The Quadrennial Homeland Security Review launches a new phase today.
The Office of Strategic Planning (OSP) is taking something that’s usually somewhat humdrum and using it to build a pretty cool new process.
Basically, based on the recommendations of the 9/11 Commission Report, Congress mandated some time ago that DHS complete an internal review this year (and every four years hereafter) and report recommendations about strategy, programs, policies, and capabilities. But Congress left it up to OSP to determine just what that the review – the Quadrennial Homeland Security Review (QHSR) would look like.
The entire review will be unclassified, which makes it a little unconventional from the start. The whole process is also creatively set up in a way that acknowledges that many individuals—at multiple levels of government as well as outside the government—make decisions and provide expertise that contribute to homeland security.
Earlier this year, Secretary Napolitano invited representatives from every part of this broader homeland security community to contribute position papers to a public document library. This means that input from academics, experts, think tanks, professional associations, and more—all specialists in areas under the homeland security umbrella—all helped inform the QHSR’s frame of reference.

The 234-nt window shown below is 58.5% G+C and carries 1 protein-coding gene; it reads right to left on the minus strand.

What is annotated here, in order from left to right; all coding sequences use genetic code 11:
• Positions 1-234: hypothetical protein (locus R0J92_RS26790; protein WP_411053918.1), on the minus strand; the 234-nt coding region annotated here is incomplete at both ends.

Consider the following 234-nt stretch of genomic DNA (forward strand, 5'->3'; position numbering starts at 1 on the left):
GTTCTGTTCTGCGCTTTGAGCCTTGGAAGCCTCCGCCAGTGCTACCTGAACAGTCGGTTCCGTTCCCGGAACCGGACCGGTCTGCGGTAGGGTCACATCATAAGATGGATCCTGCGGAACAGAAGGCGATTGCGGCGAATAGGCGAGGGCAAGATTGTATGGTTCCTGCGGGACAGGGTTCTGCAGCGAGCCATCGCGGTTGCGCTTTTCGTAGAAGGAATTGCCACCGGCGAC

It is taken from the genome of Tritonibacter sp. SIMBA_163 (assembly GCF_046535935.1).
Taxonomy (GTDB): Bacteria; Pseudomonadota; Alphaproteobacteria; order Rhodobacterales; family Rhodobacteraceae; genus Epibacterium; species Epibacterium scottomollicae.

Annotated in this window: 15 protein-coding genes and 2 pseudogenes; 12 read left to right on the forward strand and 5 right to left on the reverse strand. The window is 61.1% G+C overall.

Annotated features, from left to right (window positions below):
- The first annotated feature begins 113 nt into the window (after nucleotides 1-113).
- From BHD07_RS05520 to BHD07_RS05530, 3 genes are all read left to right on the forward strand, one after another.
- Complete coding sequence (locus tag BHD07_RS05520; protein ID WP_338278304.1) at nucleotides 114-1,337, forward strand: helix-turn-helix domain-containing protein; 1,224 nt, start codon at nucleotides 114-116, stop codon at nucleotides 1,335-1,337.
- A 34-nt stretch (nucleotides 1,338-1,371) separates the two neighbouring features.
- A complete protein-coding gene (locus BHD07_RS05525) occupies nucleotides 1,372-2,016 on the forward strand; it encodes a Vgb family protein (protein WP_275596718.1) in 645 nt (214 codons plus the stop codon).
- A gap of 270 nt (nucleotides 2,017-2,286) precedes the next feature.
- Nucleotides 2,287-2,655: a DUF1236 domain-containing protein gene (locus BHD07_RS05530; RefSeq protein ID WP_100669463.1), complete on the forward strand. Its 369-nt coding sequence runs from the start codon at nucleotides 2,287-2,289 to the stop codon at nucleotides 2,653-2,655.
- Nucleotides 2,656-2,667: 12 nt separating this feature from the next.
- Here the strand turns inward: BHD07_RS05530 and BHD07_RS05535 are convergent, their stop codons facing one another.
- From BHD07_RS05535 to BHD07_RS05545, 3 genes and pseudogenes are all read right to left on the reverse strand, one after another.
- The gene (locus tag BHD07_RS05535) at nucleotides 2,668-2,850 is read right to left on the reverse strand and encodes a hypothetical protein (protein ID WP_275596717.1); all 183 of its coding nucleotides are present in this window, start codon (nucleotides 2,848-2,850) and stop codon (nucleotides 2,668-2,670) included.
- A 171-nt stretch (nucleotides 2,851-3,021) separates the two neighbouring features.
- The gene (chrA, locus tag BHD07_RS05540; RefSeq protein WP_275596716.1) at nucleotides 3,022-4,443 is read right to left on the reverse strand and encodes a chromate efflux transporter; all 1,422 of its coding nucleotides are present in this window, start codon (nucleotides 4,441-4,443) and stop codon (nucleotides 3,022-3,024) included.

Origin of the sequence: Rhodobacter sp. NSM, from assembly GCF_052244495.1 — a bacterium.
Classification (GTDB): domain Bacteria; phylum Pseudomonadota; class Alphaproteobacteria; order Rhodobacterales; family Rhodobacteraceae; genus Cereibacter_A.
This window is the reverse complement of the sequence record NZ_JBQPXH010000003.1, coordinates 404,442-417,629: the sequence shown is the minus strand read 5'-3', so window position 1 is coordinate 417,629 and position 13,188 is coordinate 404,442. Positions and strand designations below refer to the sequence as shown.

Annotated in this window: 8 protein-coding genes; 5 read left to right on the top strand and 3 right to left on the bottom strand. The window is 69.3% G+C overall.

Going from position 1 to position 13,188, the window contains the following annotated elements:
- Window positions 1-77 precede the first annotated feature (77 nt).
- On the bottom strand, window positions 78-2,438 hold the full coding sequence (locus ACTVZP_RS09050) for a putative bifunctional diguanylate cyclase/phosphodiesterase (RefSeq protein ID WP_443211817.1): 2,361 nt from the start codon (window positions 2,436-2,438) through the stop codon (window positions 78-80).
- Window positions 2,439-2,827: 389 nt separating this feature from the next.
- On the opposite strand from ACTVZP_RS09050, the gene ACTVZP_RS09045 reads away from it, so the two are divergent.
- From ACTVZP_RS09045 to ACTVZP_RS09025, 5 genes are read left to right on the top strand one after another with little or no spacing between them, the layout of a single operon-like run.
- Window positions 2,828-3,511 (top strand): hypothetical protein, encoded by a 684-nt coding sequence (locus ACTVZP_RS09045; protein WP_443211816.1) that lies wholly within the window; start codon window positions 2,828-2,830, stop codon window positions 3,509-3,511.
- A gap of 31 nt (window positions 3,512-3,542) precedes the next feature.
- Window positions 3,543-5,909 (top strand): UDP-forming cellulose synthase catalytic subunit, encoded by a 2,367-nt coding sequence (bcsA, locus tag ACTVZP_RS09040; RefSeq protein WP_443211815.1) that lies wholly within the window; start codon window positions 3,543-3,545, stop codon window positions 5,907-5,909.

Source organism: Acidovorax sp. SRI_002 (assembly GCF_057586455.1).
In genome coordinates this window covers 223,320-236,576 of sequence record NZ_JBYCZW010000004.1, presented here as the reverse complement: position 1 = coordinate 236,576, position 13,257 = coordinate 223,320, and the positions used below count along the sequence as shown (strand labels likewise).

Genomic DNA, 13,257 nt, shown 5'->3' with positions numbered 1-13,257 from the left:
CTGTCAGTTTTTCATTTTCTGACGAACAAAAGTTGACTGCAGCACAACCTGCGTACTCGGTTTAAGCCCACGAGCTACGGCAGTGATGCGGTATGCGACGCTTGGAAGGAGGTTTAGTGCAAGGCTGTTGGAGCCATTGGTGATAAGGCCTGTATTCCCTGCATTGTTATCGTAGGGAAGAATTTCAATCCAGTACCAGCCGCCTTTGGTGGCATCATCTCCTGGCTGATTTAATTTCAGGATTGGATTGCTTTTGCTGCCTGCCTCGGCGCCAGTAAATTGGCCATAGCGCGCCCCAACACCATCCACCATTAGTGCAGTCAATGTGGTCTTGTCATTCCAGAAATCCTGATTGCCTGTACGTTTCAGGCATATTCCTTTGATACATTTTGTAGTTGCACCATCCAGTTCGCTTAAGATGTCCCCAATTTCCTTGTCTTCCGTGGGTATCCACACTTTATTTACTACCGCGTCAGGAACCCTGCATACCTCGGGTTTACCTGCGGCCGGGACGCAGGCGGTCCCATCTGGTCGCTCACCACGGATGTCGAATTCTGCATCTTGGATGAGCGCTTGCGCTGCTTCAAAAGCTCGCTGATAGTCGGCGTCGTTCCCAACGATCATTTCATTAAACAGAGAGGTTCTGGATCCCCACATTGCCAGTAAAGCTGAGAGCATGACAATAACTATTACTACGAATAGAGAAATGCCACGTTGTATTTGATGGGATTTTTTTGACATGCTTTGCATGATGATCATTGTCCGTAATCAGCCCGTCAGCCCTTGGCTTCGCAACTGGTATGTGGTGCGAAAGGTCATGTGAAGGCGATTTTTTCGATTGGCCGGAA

From there, the study groups—each made up of DHS officials and facilitated by an independent expert to ensure all viewpoints are represented and opinions heard—will examine focus areas (law enforcement and security, intelligence, etc.). Here’s where it gets really interesting, though: they’re going to be using a web-based collaborative dialogue platform for these studies, which means that all stakeholders, individuals or organizations with recognized homeland security roles and members of the general public can participate.
You can participate by logging on to http://www.homelandsecuritydialogue.org/ today to pre-register for the upcoming dialogues. Follow along, join the conversation, and share your ideas on what you think the study groups should focus on.
After all this, Secretary Napolitano and a 13-member Executive Committee (made up of the Secretary of Defense, Attorney General, Secretary of State, and Director of National Intelligence, among others) will analyze the study groups’ recommendations and present their findings to Congress before we ring in the new year.
Web-based collaborative? Defining what DHS will look like for the next four years? Sounds like we'll have some New Year's resolutions.